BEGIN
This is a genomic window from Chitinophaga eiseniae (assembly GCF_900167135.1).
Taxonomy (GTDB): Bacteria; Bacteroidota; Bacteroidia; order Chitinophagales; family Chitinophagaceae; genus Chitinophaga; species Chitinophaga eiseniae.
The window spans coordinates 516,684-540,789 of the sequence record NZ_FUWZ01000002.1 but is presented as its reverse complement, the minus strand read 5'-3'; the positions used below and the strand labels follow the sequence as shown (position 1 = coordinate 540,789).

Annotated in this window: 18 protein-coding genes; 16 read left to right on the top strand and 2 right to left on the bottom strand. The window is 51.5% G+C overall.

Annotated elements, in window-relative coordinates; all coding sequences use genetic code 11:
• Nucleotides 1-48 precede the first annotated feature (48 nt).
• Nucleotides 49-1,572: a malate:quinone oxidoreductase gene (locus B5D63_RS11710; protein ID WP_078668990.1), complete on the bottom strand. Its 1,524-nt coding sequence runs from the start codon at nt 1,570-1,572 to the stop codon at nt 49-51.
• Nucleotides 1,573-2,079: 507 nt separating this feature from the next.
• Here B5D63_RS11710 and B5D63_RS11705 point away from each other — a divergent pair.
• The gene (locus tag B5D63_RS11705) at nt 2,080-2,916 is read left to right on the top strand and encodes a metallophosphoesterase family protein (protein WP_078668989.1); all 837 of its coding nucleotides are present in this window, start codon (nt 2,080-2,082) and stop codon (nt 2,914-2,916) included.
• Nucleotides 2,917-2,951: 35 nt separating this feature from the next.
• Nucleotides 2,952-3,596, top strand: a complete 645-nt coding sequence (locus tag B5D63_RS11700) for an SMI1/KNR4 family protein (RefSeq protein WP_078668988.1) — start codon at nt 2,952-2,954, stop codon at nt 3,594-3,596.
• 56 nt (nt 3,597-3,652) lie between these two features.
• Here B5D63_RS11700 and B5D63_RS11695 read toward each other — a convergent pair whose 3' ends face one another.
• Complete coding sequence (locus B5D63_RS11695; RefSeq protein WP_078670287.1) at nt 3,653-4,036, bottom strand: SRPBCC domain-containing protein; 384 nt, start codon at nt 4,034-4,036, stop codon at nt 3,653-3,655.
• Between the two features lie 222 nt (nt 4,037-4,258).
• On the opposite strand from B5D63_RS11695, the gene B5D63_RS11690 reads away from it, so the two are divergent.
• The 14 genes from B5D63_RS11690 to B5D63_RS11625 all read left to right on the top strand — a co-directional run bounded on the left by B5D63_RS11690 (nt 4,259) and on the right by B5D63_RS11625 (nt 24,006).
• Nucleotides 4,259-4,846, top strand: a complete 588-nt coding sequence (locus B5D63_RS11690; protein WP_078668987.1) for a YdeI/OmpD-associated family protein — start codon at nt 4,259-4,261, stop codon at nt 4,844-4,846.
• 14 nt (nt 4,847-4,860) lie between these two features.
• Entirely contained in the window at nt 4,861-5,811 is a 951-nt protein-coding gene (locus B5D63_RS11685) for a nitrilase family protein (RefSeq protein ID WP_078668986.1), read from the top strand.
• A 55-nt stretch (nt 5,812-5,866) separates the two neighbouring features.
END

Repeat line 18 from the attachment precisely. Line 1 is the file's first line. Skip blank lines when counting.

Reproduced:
• The 14 genes from B5D63_RS11690 to B5D63_RS11625 all read left to right on the top strand — a co-directional run bounded on the left by B5D63_RS11690 (nt 4,259) and on the right by B5D63_RS11625 (nt 24,006).